Okay so that was dinner and fun. After that we went to meet some of Hong Kong Friend's other friends to go ring in the new year. So we met up with them and went off to a gigantic club with a rockin' DJ and tons of other glamorous people. We toasted with champagne at midnight and danced the night away.

Is what Elle and I had been imagining. Oh, aren't we cute.

Here's what really happened. We took a metro to the end of the line, then got on a double-decker trolley and took that almost to the end of the line, met up with Hong Friend's other friends and then walked for another ten minutes to (drum roll) ... the harbor. One guy was carrying a hot water container, which we thought was strange, so Elle asked him if he was actually carting around a hot water container. He informed us it was full of mulled wine. Hello, new friend!

So we followed them down the road to an area with a wall running along the left side, and then followed them through a break in the wall onto a huge ship dock. We're talking with guard dogs in certain areas, large metal shipping containers, and old wooden palettes piled in places. Elle and I looked around and then proceeded to do the only logical thing: a photo shoot. Duh. Yeah, hopefully I'll be getting copies of those photos soon.

Then we got some mulled wine and tuned into a radio broadcast via tiny, portable stereo provided by Random-We-Just-Met-20-Minutes-Ago #3. That was how we listened to the countdown. I say "listened" in a really loose sense, because the countdown was in Chinese. They could have been listing chemical compounds for all I knew, but all the Chinese-speakers seemed to think the radio was saying numbers so I played along.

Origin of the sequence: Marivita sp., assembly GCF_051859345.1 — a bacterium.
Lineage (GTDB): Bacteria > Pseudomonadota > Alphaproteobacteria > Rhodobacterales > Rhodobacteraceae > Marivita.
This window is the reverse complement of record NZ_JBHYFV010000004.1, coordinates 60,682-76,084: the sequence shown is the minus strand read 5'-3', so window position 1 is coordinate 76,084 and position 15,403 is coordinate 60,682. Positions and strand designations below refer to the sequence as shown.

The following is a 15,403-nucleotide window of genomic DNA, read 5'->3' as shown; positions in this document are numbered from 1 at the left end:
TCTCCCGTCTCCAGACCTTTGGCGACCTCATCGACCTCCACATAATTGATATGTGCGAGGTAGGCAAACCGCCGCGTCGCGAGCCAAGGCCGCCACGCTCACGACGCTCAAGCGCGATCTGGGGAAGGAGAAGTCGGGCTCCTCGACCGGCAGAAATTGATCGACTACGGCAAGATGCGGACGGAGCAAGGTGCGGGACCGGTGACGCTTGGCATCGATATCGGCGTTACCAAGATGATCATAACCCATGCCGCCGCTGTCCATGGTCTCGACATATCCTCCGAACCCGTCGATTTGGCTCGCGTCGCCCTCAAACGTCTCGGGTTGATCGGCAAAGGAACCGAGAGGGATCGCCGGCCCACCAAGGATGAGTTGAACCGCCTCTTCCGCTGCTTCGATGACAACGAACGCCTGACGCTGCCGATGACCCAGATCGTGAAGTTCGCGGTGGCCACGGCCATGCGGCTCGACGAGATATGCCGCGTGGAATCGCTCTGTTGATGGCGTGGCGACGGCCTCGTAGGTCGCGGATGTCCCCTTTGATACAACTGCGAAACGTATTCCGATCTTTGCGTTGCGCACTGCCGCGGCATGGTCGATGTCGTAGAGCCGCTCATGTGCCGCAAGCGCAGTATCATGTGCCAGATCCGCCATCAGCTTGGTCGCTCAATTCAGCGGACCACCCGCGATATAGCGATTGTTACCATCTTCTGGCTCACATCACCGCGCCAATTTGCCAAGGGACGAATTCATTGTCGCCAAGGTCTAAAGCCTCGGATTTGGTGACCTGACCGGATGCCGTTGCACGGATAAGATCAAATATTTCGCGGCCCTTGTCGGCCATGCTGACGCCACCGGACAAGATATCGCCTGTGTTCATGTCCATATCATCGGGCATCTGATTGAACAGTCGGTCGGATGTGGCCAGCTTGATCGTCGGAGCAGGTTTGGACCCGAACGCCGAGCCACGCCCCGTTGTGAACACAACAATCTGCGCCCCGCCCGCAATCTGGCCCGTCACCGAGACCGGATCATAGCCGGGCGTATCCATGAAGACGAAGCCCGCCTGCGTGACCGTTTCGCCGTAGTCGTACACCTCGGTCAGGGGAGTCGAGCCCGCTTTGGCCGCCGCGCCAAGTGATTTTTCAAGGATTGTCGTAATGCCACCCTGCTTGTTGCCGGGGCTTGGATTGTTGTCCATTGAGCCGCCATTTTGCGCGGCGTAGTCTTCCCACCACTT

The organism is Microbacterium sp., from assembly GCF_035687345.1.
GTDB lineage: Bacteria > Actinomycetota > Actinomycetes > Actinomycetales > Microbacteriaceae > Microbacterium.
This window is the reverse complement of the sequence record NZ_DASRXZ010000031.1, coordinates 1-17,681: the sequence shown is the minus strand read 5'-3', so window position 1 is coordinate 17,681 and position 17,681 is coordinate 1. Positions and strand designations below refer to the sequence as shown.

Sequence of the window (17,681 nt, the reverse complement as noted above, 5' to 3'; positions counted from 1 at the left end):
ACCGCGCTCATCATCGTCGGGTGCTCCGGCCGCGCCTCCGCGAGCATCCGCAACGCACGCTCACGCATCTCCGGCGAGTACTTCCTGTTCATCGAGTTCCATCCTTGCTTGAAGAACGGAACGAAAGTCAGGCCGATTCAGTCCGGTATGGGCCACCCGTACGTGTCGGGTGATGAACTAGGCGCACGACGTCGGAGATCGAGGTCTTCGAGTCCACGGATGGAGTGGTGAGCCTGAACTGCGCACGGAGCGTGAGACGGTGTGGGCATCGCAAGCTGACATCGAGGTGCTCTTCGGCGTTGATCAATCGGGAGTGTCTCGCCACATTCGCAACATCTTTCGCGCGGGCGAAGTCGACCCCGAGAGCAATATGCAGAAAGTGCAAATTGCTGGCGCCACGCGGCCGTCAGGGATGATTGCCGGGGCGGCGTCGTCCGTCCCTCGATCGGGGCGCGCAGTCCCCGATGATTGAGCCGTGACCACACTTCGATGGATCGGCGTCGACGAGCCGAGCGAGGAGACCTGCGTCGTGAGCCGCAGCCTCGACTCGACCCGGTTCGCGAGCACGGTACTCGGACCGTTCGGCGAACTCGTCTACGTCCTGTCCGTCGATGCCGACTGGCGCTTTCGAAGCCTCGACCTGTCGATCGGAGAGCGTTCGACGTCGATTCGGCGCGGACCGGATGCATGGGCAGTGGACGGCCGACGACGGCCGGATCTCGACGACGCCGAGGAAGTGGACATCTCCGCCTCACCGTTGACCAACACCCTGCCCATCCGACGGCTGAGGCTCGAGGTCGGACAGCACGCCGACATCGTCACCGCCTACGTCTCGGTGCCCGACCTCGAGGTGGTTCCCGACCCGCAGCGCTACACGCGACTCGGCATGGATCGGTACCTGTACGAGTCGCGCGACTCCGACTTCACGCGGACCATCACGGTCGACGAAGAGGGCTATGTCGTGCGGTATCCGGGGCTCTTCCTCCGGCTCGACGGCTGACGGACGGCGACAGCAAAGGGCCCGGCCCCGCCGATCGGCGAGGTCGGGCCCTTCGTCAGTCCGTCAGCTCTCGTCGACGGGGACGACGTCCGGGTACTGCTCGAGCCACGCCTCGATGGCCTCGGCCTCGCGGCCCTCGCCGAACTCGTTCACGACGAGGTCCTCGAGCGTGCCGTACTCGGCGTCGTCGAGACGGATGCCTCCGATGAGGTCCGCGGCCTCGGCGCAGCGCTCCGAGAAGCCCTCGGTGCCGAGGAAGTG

-Warning this next part contains a vulgar joke (sorry Mom! Please be assured that I, shockingly, was not the one to make the joke)-

We hit zero and saw, from a distance, one building explode with fireworks. They shot fireworks from the roof, and one of the Hong Kong Friends remarked (with affection) that "awww our building is ejaculating". Now, I didn't notice this until she said it (I don't know HOW I missed it), but here's a picture of the building with fireworks for you. Take a look. It's the big one in the middle (that's what she said).

Elle and I stuck around for a tiny bit after the display, but then had to make our way back to our hotel all the way across town because we were flying back to Singapore the next day. When we arrived at our gate in the airport the following day, we were just in time to catch the live broadcast from Times Square in New York with Anderson Cooper and Kathy Griffin. Yaaaay. We watched the ball drop and then boarded our flight.

And that's the story of New Year's in Hong Kong. Totally unexpected, but I'm okay with that.

Now to enjoy a couple more days of sun and warmth before heading back to the Japanland (which just got half a meter of snow). Sending you warm thoughts from the equator!   

Thursday, December 2, 2010

Unfortunate Adventures in Spelling or Homophones: the Silent Final Exam Killer

Recently there has been no posting by yours truly, and I'm sorry. I may have been dabbling in being emo on and off (gonna blame the weather and holiday season away from home), and when that happens I try really hard not to word vomit it all over my blog. Alternately, during those times when I am not sulking about the drizzling rain and lack of halls-decking, my life is tragically uninteresting. Currently I also have a bunch of free time at work so I figured I was way overdue for writing something.